Docklands: balloon or bubble?
Melbourne's Docklands precinct could be showing the first oversupply cracks in Australia's apartment market. Already the release of new apartments is being postponed, new investors are struggling to get finance and rents are being discounted to attract tenants.
There's a two-year overhang in rental apartments in inner Melbourne, and some analysts view the Docklands as the first area in a nationwide collapse of the apartment market which may see prices fall by as much as 30 per cent.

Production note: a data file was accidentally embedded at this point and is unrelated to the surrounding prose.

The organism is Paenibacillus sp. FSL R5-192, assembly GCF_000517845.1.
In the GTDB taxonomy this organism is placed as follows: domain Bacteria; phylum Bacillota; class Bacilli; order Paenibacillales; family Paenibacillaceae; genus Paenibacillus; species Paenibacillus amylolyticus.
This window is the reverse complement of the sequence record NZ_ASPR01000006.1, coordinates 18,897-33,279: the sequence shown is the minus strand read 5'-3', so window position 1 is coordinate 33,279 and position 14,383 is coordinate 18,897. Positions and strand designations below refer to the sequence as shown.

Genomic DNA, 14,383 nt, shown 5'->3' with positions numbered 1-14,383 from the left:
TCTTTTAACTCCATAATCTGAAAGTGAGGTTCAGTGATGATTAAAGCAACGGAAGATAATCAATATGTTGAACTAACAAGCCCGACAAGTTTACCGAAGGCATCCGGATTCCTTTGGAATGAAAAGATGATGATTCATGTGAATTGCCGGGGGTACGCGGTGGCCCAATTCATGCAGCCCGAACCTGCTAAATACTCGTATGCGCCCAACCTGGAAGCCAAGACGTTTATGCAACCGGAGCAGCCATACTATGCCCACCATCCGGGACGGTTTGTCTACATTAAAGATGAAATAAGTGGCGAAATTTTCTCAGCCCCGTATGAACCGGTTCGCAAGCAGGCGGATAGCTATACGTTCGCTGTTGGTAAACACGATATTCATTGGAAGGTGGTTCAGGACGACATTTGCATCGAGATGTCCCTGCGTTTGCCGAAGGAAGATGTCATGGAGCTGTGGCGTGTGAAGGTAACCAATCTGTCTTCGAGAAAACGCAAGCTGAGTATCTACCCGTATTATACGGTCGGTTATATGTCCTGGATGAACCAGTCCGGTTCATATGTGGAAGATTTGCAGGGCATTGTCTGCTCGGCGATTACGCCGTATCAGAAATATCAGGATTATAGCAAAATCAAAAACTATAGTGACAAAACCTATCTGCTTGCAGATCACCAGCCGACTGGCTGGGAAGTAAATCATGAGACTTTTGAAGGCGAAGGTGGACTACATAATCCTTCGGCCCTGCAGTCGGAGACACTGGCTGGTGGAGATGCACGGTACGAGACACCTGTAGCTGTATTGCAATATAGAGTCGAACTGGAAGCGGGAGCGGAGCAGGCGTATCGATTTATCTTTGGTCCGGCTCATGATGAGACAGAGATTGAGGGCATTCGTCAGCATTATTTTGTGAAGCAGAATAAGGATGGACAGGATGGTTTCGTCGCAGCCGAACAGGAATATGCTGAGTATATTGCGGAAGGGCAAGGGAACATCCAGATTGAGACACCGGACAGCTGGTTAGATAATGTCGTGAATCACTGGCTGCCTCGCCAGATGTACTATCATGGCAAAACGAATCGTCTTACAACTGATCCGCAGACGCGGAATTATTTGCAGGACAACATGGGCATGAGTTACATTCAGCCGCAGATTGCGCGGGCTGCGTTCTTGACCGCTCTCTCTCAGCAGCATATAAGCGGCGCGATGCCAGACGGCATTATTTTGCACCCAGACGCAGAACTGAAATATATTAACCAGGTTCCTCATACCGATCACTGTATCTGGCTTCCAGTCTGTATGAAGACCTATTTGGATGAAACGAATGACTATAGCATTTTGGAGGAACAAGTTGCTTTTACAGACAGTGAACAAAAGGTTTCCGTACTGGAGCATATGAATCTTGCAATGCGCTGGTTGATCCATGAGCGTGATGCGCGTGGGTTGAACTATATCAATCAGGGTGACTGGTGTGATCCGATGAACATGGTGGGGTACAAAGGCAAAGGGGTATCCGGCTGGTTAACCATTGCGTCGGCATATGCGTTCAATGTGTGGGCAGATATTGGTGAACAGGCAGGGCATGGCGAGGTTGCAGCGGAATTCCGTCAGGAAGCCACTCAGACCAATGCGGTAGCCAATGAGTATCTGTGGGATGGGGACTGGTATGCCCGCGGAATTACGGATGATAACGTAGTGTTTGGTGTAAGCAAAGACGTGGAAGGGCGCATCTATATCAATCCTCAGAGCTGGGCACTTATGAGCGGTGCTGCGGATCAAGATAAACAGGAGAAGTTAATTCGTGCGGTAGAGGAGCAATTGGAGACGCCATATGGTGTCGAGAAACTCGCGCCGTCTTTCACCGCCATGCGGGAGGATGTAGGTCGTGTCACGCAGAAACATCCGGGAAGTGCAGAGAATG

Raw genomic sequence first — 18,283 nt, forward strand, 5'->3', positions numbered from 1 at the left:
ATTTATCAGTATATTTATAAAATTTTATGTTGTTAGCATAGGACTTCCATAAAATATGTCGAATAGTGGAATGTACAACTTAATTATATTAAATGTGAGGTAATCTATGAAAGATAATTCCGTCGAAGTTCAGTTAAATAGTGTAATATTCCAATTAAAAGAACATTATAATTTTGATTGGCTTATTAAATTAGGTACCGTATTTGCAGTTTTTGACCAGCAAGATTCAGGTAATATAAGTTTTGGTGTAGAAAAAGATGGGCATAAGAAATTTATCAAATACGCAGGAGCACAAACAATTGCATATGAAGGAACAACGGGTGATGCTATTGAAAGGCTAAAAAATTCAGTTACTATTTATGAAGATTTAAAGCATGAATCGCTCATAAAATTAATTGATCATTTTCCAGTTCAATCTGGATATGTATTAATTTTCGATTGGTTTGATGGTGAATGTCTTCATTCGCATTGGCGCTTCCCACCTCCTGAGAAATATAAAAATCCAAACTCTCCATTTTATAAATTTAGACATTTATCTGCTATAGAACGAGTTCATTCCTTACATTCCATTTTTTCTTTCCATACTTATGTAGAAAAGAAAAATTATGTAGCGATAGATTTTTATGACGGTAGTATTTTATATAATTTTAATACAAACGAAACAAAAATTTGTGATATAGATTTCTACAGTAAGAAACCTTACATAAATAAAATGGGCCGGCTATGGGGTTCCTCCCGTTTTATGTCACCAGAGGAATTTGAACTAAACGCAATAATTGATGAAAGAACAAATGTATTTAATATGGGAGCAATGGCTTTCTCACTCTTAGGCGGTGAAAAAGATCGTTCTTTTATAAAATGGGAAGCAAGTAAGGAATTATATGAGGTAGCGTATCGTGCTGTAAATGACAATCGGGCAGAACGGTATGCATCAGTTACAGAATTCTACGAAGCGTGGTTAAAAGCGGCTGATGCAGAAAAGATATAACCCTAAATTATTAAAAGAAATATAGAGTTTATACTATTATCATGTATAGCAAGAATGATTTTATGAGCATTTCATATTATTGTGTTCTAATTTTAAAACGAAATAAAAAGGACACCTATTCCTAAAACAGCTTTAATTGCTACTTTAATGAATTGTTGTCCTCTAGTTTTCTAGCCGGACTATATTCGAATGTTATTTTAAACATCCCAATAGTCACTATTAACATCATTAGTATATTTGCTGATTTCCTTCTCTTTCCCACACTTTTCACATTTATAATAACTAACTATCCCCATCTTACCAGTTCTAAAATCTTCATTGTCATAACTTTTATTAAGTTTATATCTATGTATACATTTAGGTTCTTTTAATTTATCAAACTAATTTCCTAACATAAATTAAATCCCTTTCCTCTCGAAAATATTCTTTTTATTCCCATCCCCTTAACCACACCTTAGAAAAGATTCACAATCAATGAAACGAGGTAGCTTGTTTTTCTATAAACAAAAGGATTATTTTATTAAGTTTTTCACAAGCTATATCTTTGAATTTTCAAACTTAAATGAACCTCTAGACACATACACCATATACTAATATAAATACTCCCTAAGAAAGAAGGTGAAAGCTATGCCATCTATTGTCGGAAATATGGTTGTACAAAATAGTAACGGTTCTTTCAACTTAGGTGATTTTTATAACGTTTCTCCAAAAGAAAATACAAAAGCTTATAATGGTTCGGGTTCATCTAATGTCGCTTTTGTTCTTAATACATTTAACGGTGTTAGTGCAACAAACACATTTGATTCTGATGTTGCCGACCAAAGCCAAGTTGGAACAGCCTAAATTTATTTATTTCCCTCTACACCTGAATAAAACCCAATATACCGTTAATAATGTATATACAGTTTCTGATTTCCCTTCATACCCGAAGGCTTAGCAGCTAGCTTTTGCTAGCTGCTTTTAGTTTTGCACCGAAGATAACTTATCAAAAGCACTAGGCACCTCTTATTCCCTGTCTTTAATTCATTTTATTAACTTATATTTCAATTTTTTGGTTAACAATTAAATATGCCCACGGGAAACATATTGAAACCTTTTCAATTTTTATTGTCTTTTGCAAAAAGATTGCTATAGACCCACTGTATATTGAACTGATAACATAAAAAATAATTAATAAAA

However, the Commonwealth Bank's head of financial strategy, David Rees, doesn't think Australia's property market boom is a bubble – but a “balloon”, which will slowly deflate rather than burst. We know the market will cool down, said Mr Rees, and in the past this has meant price falls of 5 to 10 per cent, and with prices increasing over 20 per cent in the past year people will still be ahead. But the apartment market is more volatile and subject to vacancies, thus could fall further.
Investors have already lost money on Docklands apartments, and Monique Wakelin of Wakelin Property Advisory says a lot would have negative equity in their properties.